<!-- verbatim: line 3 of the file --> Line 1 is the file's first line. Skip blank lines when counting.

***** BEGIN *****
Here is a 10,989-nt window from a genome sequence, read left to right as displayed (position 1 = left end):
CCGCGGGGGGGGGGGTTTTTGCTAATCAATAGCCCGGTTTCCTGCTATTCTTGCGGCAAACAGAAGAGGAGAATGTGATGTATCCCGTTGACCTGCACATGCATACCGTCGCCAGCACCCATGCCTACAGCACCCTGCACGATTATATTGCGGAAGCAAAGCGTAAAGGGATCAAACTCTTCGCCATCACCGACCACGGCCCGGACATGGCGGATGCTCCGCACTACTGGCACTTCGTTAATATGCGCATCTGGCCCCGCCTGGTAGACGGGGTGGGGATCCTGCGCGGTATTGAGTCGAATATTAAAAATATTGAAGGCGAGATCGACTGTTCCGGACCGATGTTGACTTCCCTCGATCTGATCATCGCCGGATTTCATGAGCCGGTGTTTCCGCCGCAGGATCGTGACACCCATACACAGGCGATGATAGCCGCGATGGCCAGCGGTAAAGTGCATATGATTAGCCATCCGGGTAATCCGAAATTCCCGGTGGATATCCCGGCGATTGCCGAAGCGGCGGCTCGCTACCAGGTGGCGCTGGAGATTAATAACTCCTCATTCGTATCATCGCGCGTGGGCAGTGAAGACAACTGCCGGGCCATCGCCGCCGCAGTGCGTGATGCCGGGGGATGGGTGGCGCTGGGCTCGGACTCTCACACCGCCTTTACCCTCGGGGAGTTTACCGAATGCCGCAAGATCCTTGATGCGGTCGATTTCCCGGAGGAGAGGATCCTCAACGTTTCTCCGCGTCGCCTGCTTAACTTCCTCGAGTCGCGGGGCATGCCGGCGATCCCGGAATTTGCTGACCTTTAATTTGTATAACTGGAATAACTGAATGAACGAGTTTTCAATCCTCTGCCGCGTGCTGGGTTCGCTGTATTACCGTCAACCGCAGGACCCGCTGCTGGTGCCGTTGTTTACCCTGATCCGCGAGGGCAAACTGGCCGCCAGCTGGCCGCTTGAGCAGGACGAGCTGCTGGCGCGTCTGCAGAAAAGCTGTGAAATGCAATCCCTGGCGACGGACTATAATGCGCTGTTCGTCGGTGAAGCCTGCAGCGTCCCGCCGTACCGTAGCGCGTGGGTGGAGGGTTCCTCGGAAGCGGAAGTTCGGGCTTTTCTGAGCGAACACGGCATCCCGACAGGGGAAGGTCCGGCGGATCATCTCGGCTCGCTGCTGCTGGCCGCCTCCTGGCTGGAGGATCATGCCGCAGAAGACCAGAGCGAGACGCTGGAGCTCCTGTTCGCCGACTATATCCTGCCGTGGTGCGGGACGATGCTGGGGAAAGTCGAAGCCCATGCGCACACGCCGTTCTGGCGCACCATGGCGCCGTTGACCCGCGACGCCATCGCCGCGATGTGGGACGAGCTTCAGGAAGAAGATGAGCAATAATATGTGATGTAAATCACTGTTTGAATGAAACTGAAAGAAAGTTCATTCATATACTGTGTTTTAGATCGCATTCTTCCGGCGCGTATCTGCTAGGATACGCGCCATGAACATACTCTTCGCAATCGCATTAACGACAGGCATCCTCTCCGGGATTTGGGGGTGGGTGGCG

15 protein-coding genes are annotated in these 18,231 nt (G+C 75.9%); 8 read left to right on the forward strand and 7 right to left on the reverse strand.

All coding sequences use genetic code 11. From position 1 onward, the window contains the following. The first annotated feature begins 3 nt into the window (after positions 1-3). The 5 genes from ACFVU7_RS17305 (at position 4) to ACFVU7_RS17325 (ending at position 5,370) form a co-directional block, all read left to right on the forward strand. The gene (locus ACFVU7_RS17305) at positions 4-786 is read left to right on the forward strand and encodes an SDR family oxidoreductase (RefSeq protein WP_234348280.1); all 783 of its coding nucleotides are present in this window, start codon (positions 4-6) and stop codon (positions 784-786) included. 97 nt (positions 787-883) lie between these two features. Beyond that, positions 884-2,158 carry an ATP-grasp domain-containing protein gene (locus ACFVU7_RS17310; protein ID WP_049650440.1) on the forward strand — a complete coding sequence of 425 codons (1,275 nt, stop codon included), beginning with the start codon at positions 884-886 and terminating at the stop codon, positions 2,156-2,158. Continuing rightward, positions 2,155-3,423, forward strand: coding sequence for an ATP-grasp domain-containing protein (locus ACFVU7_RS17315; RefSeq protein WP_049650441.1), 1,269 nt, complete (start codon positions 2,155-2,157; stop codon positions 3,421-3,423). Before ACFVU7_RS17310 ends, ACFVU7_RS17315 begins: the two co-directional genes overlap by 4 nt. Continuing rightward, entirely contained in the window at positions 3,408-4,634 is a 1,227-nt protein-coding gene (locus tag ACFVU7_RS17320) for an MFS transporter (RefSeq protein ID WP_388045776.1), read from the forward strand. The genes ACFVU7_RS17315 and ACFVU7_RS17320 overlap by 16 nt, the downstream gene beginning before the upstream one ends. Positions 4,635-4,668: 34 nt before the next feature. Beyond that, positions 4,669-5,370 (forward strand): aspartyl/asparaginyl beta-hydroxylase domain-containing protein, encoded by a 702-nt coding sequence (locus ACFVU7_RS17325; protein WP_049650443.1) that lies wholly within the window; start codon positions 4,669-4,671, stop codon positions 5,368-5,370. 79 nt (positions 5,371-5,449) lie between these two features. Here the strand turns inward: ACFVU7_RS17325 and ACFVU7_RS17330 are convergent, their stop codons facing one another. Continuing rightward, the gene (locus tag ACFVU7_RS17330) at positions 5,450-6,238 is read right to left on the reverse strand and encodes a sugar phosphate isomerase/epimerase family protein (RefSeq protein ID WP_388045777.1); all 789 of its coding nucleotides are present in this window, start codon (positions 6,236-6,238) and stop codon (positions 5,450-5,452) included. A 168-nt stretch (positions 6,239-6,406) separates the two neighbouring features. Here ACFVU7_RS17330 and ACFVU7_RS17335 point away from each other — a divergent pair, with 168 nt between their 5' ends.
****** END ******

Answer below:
15 protein-coding genes are annotated in these 18,231 nt (G+C 75.9%); 8 read left to right on the forward strand and 7 right to left on the reverse strand.